WHO Reasserts Anti-Vaping Stance Ahead of World No Tobacco Day

    As part of a campaign to mark World No Tobacco day on May 31, the World Health Organization (WHO) has reasserted its abstinence-only approach to nicotine.

    In a press release titled “Quit tobacco to be a winner,” the WHO said that the tobacco industry has “promoted e-cigarettes as cessation aids under the guises of contributing to global tobacco control” while employing “strategic marketing tactics to hook children on this same portfolio of products, making them available in over 15,000 attractive flavors.”

    The agency also insisted that the scientific evidence on e-cigarettes as cessation aids was “inconclusive,” and that “switching from conventional tobacco products to e-cigarettes is not quitting.”

    “We must be guided by science and evidence, not the marketing campaigns of the tobacco industry—the same industry that has engaged in decades of lies and deceit to sell products that have killed hundreds of millions of people,” said WHO Director-General Dr. Tedros Adhanom Ghebreyesus. “E-cigarettes generate toxic chemicals, which have been linked to harmful health effects such as cardiovascular disease and lung disorders.”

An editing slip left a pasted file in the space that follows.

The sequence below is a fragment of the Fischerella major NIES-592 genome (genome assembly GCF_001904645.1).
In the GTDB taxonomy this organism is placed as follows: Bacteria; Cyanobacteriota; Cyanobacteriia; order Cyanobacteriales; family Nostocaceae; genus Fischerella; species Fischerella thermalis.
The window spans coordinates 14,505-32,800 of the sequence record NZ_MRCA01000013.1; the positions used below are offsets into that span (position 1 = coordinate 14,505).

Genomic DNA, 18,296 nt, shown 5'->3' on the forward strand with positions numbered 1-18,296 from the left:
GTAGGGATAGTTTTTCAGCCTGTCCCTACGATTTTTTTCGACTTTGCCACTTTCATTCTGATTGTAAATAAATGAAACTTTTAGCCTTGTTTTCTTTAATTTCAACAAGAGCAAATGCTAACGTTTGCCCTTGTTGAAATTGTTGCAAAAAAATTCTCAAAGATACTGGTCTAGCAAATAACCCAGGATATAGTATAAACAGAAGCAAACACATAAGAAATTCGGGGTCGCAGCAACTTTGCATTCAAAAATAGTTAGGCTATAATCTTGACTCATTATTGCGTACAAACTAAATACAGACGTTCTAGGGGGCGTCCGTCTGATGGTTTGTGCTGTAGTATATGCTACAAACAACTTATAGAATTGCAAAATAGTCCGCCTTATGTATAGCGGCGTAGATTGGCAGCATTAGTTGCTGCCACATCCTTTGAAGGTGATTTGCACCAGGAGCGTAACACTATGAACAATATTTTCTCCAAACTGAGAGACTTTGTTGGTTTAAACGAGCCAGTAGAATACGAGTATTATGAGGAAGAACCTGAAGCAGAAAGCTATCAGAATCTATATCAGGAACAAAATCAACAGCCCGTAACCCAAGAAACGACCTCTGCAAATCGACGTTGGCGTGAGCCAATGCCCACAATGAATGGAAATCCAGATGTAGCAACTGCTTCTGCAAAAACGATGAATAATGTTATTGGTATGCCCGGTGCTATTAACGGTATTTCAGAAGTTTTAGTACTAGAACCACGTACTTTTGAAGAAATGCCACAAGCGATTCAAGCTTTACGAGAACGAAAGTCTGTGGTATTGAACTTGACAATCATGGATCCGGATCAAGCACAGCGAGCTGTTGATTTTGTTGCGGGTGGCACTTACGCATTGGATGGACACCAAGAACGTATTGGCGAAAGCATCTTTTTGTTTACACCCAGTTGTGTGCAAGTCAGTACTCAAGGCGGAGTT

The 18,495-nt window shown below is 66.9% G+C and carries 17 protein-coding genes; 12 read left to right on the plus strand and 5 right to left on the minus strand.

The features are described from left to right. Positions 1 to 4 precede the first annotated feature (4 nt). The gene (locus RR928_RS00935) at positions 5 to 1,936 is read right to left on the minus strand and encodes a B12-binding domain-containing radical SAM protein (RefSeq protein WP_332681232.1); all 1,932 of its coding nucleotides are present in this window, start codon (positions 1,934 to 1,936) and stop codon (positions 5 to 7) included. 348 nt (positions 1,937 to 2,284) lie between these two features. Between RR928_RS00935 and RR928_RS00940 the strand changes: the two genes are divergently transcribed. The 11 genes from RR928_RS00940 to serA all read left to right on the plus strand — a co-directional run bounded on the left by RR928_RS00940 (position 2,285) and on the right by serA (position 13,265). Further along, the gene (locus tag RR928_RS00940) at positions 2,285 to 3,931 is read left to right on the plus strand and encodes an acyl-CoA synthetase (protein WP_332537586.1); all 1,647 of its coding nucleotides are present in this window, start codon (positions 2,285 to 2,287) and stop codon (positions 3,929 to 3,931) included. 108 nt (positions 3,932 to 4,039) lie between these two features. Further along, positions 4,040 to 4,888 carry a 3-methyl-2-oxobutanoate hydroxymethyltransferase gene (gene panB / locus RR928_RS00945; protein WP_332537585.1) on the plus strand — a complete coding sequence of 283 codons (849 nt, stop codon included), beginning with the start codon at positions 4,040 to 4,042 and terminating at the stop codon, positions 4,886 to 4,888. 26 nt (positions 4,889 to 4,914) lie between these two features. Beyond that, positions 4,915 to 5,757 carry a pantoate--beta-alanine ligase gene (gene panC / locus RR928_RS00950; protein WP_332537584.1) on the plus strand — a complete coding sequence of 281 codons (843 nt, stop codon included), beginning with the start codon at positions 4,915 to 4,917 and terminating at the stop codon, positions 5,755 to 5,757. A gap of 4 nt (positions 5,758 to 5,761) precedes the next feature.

The WHO has taken this anti-vaping position—repeatedly—in the past and seemingly continues to ignore a burgeoning body of evidence to the contrary. Despite including “harm reduction strategies” in its definition of “tobacco control,” the agency remains steadfast in denying the expert opinions of an expanding number of academics and scientific bodies—like the UKs Royal College of Physicians and the US National Academies of Science, Engineering and Medicine—that vaping is much less harmful than smoking.

    “In a press release that blends conspiracy theories, bad science, and wholly inadequate alternative measures, the WHO once again shows it is not fit for purpose.”

    More than 8 million people worldwide die of smoking-related causes every year. In this context, it should be unthinkable that the worlds leading public health organization would get its approach so wrong. Especially when countries that have witnessed some of the biggest falls in smoking rates have embraced harm reduction strategies.

    Japan, for instance, has seen a drop of over 40 percent in cigarette sales in recent years, largely due to the population’s large-scale adoption of heat-not-burn products that reduce exposure to harmful chemicals compared with cigarettes. Other notable examples include Sweden’s low lung-cancer rates thanks to the prevalence of oral snus, and the United Kingdom’s encouragement of vaping as a replacement for smoking. The UK’s National Health Service has gone so far as to give out free vapes to smokers.

    Meanwhile in the US—where youth vaping rates steadily declined in 2020—studies keep cutting against the mainstream narrative of a rampant teenage vaping “epidemic.” One suggests that the kids who vape would probably be smoking cigarettes if vapes had never become available; another suggests that misinformation around the fabricated dangers of vaping has actually led to an increase in cigarette sales.